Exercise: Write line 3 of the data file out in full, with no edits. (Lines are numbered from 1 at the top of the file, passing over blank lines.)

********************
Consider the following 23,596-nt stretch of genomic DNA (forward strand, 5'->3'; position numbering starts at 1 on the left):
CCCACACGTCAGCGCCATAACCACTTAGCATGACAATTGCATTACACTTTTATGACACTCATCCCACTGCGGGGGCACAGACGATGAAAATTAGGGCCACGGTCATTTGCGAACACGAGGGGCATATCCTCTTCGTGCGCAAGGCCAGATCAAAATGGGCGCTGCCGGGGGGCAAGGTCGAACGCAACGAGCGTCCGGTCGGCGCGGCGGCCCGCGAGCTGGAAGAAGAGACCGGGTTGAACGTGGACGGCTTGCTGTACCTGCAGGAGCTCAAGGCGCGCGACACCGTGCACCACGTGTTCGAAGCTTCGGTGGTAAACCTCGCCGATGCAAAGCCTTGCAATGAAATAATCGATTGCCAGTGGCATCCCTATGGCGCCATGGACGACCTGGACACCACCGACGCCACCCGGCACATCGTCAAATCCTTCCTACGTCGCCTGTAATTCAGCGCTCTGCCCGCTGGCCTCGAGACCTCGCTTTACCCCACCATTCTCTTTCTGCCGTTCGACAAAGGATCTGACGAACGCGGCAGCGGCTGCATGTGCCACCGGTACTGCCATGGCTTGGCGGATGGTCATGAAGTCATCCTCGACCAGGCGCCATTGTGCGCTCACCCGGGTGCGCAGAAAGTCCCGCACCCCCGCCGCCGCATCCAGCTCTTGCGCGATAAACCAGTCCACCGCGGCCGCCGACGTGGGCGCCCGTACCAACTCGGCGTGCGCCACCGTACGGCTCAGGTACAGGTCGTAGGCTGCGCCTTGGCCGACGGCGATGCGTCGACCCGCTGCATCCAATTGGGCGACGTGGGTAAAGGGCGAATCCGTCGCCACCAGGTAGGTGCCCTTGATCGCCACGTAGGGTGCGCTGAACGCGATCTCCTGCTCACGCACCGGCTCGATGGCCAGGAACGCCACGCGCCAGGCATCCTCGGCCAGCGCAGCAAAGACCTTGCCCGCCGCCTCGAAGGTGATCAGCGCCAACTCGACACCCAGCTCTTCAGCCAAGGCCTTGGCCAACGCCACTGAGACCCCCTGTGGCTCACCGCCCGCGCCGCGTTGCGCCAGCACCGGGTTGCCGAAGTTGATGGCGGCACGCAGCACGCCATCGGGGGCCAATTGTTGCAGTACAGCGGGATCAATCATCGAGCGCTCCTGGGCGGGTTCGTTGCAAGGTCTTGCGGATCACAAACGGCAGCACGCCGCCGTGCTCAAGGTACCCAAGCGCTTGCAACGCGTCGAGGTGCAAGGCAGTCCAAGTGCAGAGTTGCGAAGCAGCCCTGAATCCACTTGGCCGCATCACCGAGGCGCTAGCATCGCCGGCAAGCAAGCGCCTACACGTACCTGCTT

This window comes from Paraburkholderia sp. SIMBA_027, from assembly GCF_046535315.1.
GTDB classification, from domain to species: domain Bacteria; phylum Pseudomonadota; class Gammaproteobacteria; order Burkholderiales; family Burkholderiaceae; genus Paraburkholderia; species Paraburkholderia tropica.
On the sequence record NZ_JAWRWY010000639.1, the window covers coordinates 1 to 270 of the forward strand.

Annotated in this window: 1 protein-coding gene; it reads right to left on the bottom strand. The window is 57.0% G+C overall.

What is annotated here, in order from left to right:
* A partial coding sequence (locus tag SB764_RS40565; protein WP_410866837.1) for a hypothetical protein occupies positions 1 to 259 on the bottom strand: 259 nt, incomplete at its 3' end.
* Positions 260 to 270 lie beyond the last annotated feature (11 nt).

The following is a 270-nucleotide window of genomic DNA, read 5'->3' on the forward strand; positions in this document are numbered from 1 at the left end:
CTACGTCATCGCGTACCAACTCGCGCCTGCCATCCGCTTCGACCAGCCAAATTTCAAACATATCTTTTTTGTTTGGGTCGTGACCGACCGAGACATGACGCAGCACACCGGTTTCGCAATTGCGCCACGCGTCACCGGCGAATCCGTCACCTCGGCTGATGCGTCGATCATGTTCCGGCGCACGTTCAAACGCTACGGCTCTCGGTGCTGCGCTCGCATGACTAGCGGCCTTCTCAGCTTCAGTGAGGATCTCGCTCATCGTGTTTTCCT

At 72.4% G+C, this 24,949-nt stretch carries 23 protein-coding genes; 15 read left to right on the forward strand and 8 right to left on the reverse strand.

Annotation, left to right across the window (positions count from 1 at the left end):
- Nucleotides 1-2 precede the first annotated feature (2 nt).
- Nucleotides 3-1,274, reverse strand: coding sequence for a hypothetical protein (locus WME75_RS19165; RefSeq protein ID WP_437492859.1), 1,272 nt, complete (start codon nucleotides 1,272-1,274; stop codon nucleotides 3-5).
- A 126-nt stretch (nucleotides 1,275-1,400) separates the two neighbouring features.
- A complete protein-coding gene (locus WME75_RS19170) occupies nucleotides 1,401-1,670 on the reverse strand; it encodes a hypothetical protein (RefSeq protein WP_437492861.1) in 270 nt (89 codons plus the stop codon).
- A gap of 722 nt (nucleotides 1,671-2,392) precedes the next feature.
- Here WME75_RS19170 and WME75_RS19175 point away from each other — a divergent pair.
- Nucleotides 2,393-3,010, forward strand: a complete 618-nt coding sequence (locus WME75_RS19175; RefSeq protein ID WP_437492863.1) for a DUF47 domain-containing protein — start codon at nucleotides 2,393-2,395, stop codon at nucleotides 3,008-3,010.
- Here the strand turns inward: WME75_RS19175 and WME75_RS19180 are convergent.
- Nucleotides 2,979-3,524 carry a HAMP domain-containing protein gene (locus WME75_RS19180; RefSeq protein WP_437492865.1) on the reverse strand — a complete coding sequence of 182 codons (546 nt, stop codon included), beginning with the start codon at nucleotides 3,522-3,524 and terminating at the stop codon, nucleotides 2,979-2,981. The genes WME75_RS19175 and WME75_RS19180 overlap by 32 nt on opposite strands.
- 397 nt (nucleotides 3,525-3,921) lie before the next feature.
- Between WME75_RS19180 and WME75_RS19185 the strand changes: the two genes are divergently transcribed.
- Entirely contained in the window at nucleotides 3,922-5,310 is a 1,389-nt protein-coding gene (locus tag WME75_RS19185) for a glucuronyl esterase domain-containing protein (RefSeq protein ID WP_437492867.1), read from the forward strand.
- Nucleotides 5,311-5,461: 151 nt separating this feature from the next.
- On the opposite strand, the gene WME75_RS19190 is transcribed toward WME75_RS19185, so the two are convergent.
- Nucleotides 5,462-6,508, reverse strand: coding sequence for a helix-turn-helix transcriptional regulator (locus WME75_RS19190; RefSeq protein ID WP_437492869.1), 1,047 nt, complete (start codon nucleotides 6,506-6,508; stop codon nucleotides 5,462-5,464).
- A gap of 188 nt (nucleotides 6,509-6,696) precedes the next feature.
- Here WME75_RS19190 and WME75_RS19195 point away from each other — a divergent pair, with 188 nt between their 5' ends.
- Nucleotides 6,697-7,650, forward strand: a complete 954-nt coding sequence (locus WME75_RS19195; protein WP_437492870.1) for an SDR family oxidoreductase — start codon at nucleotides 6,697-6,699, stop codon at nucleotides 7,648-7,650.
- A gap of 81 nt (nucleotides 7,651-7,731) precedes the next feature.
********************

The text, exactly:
This window comes from Paraburkholderia sp. SIMBA_027, from assembly GCF_046535315.1.